Not only for fishermen, JEN supports local logistic companies who lost their business tools – vehicle. They are very important for the main industry of Ishinomaki; “Fishery Supply Chain industry” to begin with. Not only their presence in the city encourages affected people as a sign of recovery, but the owners agreed on the condition raised by JEN that they have to engage with social contribution regularly. Sometimes, they help to deliver the debris collected by JEN volunteers to the garbage collection point, another time, they deliver some material for public spaces. JEN continues to support them till the market value of the vehicle goes down, means that the owners could afford to own them by themselves.

Delivering NFI to Temporary Shelters
Delivering NFI to Temporary Shelters
Tea Party, at temporary shelters
Tea Party, at temporary shelters

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Cleaning and restoration of a local graveyard
Cleaning and restoration of a local graveyard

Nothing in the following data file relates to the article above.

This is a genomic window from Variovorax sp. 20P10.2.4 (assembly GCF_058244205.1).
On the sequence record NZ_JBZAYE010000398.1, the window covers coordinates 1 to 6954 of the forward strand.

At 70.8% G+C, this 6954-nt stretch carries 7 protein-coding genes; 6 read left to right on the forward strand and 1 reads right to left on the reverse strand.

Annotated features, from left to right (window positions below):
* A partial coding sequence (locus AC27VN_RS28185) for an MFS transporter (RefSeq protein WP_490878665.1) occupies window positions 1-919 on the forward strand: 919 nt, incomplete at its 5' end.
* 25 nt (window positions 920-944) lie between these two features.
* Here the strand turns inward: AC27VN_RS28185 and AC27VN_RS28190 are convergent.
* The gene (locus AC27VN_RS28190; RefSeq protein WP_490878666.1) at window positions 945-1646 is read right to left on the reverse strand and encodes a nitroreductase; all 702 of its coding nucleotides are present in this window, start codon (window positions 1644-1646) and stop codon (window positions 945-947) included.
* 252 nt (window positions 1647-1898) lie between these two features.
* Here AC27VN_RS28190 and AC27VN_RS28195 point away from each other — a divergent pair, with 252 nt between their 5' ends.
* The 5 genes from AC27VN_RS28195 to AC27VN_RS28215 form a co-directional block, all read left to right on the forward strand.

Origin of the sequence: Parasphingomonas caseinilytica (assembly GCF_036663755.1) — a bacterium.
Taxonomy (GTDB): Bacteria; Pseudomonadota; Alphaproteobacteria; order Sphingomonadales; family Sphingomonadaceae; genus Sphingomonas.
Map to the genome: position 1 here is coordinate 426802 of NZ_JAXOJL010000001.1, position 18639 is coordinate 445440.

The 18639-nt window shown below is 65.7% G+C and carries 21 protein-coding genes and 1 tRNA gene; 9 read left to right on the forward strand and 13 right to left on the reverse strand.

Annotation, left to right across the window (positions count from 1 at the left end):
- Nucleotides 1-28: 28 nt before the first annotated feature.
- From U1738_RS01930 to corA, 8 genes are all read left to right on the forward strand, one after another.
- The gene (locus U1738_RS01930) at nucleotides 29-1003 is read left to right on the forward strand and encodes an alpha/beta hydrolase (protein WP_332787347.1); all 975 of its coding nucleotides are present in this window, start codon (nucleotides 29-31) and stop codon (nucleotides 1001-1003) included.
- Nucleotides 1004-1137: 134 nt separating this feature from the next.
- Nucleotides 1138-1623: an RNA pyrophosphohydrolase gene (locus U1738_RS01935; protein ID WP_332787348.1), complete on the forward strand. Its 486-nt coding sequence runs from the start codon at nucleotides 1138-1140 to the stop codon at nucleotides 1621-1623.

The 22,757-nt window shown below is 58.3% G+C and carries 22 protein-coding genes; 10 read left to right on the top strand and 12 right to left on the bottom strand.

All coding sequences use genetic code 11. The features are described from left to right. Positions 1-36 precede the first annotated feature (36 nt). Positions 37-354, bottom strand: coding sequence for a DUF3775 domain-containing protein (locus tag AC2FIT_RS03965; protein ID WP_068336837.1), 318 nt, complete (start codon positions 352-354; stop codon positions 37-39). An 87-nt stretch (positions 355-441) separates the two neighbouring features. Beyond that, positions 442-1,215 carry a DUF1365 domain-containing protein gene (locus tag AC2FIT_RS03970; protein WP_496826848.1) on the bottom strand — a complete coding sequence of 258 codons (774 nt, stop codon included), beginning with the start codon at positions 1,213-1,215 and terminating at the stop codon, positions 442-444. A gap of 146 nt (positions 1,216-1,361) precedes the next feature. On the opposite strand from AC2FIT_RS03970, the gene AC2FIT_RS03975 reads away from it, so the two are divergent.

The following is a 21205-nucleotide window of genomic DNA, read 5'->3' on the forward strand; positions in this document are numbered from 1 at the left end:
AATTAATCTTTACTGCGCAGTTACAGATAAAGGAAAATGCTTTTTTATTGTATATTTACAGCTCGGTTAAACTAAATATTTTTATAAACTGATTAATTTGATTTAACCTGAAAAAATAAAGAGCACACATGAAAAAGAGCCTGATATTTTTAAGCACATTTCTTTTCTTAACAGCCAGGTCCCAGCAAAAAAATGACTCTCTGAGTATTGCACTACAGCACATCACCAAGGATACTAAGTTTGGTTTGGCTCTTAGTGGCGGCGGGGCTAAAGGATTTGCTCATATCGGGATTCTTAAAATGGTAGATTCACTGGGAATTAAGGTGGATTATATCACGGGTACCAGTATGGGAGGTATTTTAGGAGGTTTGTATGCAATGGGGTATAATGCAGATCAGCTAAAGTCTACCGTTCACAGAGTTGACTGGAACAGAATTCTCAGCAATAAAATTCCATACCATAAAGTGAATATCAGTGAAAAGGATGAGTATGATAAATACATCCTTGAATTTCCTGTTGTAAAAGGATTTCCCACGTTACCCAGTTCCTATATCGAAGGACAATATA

Project

Relief & Re-establishment activities for those affected by the Tohoku Pacific Area Earthquake

Target Area

Miyagi Prefecture, Ishinomaki City and nearby villages

Activities during June, July & August 2011

[Distribution of daily goods to temporary shelters]

Almost 7,000 temporary shelters have now been built for local residents who lost their homes in the Tsunami. JEN support this activity by distributing around 50 items, including bedding, clothing, kitchenware, hygiene materials etc. to each temporary home.

 [Community Space]

As local residents move to transitional shelters or where they prefer and it is possible, back to the upper floors of their partially destroyed homes, the soup kitchens have become required less and JEN closed their Ishinomaki soup kitchen in July. To ensure that people can still gather for social activities and to help promote a community environment, 3 Community Spaces have been established. JEN has initiated some activities and seeks community input for ideas and organization going forward. Activities which JEN have organized to date, include, tea parties, yoga, massages, iPad sessions and a homework group. Volunteers assist with these activities giving their time and sometimes their expertise to support the delivery of a successful session.

JEN is planning to open more than 10 community spaces by the end of this year as part of their unique psycho-social care assistance.